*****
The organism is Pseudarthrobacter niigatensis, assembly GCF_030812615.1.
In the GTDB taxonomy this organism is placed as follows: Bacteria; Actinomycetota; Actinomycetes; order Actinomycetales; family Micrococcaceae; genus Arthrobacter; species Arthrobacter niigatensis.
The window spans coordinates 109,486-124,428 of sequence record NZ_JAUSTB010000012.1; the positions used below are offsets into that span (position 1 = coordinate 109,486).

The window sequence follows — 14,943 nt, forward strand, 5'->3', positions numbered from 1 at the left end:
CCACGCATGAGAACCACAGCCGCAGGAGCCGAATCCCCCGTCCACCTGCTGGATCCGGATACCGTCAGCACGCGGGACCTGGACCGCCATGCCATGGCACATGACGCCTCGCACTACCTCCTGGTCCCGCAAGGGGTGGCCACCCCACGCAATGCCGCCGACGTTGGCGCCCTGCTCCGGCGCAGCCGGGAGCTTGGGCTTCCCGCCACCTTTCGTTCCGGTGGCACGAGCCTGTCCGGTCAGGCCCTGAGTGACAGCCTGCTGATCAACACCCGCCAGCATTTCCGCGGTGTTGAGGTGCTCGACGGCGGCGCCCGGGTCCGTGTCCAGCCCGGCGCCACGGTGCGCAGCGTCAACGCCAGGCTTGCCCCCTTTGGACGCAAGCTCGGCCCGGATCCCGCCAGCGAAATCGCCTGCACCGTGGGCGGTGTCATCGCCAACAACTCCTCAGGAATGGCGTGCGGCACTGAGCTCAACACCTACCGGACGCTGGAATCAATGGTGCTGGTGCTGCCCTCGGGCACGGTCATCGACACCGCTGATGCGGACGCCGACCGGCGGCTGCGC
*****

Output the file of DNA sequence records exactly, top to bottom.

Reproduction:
The organism is Pseudarthrobacter niigatensis, assembly GCF_030812615.1.
In the GTDB taxonomy this organism is placed as follows: Bacteria; Actinomycetota; Actinomycetes; order Actinomycetales; family Micrococcaceae; genus Arthrobacter; species Arthrobacter niigatensis.
The window spans coordinates 109,486-124,428 of sequence record NZ_JAUSTB010000012.1; the positions used below are offsets into that span (position 1 = coordinate 109,486).

The window sequence follows — 14,943 nt, forward strand, 5'->3', positions numbered from 1 at the left end:
CCACGCATGAGAACCACAGCCGCAGGAGCCGAATCCCCCGTCCACCTGCTGGATCCGGATACCGTCAGCACGCGGGACCTGGACCGCCATGCCATGGCACATGACGCCTCGCACTACCTCCTGGTCCCGCAAGGGGTGGCCACCCCACGCAATGCCGCCGACGTTGGCGCCCTGCTCCGGCGCAGCCGGGAGCTTGGGCTTCCCGCCACCTTTCGTTCCGGTGGCACGAGCCTGTCCGGTCAGGCCCTGAGTGACAGCCTGCTGATCAACACCCGCCAGCATTTCCGCGGTGTTGAGGTGCTCGACGGCGGCGCCCGGGTCCGTGTCCAGCCCGGCGCCACGGTGCGCAGCGTCAACGCCAGGCTTGCCCCCTTTGGACGCAAGCTCGGCCCGGATCCCGCCAGCGAAATCGCCTGCACCGTGGGCGGTGTCATCGCCAACAACTCCTCAGGAATGGCGTGCGGCACTGAGCTCAACACCTACCGGACGCTGGAATCAATGGTGCTGGTGCTGCCCTCGGGCACGGTCATCGACACCGCTGATGCGGACGCCGACCGGCGGCTGCGC